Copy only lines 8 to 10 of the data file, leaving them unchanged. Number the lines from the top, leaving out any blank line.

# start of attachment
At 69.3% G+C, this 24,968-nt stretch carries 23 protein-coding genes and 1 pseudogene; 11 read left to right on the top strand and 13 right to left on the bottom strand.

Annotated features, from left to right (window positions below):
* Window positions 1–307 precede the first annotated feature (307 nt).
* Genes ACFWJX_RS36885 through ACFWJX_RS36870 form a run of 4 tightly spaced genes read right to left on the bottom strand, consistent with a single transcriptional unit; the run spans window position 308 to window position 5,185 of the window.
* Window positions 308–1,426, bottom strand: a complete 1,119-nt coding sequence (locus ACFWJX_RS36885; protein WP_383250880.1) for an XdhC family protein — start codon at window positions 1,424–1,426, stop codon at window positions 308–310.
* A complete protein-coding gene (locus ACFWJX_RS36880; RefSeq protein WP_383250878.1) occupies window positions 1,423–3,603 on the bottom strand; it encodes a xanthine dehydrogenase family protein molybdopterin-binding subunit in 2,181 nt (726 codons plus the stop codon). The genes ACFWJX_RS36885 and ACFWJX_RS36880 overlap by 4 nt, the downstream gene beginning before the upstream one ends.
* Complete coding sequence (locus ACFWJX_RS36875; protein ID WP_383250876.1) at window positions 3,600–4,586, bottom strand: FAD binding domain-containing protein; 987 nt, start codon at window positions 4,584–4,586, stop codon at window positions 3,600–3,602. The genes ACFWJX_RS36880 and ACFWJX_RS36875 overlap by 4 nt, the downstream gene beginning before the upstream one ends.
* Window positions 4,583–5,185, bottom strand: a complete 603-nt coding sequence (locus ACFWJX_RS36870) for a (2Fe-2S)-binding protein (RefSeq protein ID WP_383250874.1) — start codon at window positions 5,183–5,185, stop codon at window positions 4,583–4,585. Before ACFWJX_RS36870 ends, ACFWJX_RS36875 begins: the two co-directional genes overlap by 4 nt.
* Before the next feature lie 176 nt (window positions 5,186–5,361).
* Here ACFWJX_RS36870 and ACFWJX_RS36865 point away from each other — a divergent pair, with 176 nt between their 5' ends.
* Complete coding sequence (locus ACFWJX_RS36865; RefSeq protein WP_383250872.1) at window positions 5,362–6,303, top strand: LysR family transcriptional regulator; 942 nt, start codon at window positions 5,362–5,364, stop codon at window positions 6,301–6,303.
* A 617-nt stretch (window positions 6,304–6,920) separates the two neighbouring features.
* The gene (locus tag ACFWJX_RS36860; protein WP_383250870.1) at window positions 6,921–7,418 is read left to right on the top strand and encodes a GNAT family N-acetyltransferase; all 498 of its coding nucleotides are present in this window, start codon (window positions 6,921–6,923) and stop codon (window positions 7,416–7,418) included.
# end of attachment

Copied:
* Window positions 4,583–5,185, bottom strand: a complete 603-nt coding sequence (locus ACFWJX_RS36870) for a (2Fe-2S)-binding protein (RefSeq protein ID WP_383250874.1) — start codon at window positions 5,183–5,185, stop codon at window positions 4,583–4,585. Before ACFWJX_RS36870 ends, ACFWJX_RS36875 begins: the two co-directional genes overlap by 4 nt.
* Before the next feature lie 176 nt (window positions 5,186–5,361).
* Here ACFWJX_RS36870 and ACFWJX_RS36865 point away from each other — a divergent pair, with 176 nt between their 5' ends.